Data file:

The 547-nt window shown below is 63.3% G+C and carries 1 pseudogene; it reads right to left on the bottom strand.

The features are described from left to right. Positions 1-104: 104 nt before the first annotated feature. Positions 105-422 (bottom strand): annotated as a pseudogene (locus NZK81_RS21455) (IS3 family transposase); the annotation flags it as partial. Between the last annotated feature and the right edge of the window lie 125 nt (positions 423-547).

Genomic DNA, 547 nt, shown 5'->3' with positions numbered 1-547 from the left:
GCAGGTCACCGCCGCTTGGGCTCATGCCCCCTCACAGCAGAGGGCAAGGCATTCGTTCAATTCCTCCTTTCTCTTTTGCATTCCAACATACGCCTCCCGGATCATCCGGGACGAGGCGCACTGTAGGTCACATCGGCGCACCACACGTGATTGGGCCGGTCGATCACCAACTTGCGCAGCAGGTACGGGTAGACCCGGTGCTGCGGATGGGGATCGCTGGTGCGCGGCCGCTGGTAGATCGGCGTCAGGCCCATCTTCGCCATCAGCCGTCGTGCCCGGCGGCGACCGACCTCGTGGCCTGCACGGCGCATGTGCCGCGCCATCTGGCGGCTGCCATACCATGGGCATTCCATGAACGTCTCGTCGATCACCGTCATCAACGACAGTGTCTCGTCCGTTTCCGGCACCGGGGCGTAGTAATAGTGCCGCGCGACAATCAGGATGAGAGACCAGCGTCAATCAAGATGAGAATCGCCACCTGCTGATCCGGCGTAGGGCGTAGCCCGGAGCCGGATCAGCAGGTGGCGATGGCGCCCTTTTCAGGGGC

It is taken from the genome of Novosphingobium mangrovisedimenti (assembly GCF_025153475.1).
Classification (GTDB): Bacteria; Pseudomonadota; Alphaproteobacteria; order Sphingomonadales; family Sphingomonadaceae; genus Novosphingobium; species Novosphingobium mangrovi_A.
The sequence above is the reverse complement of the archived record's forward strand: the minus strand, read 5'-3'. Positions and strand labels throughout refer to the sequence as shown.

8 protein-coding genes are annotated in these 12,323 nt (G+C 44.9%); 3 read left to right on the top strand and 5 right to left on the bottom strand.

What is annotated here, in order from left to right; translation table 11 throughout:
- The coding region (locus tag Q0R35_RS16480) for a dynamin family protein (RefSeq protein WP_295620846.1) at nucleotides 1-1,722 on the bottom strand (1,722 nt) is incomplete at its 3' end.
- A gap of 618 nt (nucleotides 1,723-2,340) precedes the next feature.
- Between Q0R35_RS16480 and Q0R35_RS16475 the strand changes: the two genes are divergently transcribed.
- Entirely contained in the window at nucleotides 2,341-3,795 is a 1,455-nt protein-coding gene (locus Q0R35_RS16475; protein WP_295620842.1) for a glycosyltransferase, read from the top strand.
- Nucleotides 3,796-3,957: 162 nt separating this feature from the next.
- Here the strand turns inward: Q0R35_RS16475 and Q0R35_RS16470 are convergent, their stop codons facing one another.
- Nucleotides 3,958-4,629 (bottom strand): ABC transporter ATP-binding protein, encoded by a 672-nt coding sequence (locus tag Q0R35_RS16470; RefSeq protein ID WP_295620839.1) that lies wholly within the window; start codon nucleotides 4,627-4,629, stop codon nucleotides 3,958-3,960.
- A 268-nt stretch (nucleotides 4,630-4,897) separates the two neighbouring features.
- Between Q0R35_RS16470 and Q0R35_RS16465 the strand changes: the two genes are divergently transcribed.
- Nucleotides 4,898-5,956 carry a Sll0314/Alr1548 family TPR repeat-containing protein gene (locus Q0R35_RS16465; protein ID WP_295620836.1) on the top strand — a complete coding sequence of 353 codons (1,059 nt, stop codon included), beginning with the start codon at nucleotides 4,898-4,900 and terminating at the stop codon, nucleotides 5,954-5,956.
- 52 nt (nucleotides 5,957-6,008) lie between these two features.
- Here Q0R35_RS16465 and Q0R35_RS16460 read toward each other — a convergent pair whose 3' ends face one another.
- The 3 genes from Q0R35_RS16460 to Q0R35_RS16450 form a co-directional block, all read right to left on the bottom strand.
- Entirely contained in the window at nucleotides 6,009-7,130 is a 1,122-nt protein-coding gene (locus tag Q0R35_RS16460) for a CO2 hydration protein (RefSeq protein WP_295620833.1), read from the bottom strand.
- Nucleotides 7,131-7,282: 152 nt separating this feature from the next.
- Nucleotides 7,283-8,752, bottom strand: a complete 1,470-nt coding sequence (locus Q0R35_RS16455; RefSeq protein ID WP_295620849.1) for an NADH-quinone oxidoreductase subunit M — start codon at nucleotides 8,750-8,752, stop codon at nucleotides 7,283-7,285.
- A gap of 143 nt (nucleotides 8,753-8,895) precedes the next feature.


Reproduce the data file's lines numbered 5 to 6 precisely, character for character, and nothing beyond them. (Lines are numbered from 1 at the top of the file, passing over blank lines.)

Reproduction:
It is taken from the genome of Novosphingobium mangrovisedimenti (assembly GCF_025153475.1).
Classification (GTDB): Bacteria; Pseudomonadota; Alphaproteobacteria; order Sphingomonadales; family Sphingomonadaceae; genus Novosphingobium; species Novosphingobium mangrovi_A.